A few monologues are particularly memorable, including “The Little Coochi Snorcher That Could,” which has an extremely controversial message, moving dialogue, and naïve speaker. It deals with a young girl who experienced many traumatic sexual experiences, the most severe being rape. However, at age 14, after being invited back into the house of an older woman, who both seduces her and teaches her how to pleasure herself, the speaker claims she has been saved.

Another interesting monologue deals with pubic hair. The speaker’s story centers around her husband’s desire for her to remove her pubic hair, and thus addresses the compromises made in marriage. It ultimately argues that women should never agree to an uncomfortable compromise, urging women to acknowledge their rights when it comes to their bodies.

Responding to the difficult and somewhat politically incorrect aspects of the production, directors arranged a discussion with the women’s center for clarification.

The discussion was lead by Caroline Faulkner, assistant professor of sociology. The talk was centered around healthy sexual relationships.

Although intended to reach and connect to experiences of the audience, some of the themes of The Vagina Monologues may be unrelatable to most students. This has also occasionally been an issue for Robinson, despite how strongly she feels about V-Day’s message.

“It’s not necessarily that I don’t agree with the themes, I just can’t relate to all of them,” Robinson said. “Some of the pieces, for example, involve assault where a girl is raped at a very young age. I personally have no idea what that experience is like, but I think it’s really important to listen.”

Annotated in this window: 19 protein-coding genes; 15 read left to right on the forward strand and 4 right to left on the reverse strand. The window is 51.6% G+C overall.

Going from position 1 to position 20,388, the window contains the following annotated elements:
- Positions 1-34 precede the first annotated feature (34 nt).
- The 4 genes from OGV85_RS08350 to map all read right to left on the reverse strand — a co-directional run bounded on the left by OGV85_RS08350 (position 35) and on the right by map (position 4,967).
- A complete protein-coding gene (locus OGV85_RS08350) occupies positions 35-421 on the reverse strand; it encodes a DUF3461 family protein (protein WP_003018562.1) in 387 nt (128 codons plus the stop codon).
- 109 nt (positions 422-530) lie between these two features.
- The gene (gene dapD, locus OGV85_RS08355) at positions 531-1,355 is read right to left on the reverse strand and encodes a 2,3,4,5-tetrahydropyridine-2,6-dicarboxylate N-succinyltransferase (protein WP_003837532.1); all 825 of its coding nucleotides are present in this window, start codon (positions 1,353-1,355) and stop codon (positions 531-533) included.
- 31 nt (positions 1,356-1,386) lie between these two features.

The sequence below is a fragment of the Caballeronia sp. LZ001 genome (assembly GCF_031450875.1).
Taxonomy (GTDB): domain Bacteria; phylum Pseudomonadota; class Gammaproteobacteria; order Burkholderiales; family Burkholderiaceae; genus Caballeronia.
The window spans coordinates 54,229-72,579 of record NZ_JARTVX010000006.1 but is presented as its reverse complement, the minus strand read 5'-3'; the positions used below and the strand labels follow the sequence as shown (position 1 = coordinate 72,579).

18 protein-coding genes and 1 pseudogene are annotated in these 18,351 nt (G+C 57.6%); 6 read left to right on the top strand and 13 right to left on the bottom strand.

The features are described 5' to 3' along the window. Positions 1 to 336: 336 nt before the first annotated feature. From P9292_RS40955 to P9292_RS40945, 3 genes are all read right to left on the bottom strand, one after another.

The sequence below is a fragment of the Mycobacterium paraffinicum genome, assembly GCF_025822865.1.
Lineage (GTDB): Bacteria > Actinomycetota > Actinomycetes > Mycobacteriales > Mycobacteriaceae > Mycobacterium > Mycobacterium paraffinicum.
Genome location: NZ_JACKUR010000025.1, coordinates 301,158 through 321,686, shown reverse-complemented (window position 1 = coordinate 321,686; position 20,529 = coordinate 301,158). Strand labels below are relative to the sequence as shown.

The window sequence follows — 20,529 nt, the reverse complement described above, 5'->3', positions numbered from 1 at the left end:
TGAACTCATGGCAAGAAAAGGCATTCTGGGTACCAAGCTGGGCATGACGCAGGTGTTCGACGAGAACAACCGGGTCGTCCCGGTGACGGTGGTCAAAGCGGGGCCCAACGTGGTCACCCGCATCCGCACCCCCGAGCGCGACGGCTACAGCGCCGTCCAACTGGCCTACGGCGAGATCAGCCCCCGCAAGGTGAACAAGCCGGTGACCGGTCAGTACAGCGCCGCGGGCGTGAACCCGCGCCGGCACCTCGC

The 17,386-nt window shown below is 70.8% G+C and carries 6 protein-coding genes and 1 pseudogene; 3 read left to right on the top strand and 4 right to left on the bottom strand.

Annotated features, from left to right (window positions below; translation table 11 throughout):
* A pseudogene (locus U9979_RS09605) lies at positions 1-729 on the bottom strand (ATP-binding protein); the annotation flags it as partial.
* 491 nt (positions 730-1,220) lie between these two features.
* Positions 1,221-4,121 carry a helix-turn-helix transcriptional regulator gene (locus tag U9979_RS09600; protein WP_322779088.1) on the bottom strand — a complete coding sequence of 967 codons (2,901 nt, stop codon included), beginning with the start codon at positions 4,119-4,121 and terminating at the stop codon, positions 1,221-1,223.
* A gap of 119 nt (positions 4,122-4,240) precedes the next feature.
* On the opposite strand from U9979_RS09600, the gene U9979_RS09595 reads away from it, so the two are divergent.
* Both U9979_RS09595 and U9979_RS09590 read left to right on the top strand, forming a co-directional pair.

This year’s performance is Robinson’s second time directing The Vagina Monologues at F&M. She said that the show has evolved this year, with a larger cast and new students that were involved with the show for the first time. Robinson began preparing for the play in October, when she started looking for other directors and eventually assembled her cast.

Many students wanted to participate, but not all were cast as characters in the production, Robinson explained.

“A handful of people ended up volunteering for us, because V-Day really stresses that anyone who wants to be involved should definitely be included in some capacity,” Robinson said

The show continues to evolve at F&M each year, as more students become involved and take initiative to carry out and spread Ensler’s message. The Vagina Monologues works not only to encourage women to embrace their vaginas and own sexual pleasure, but to vocalize their experiences and identities.

Robinson and Aquino both voiced their feelings of success regarding the work and determination involved in carrying out this year’s production.

“Shaping the piece to establish our own vision has been the most rewarding,” Aquino said. “We all work really well together, and it’s been very harmonious.”

Junior Arielle Lipset is Assistant Campus Life Editor. Her email is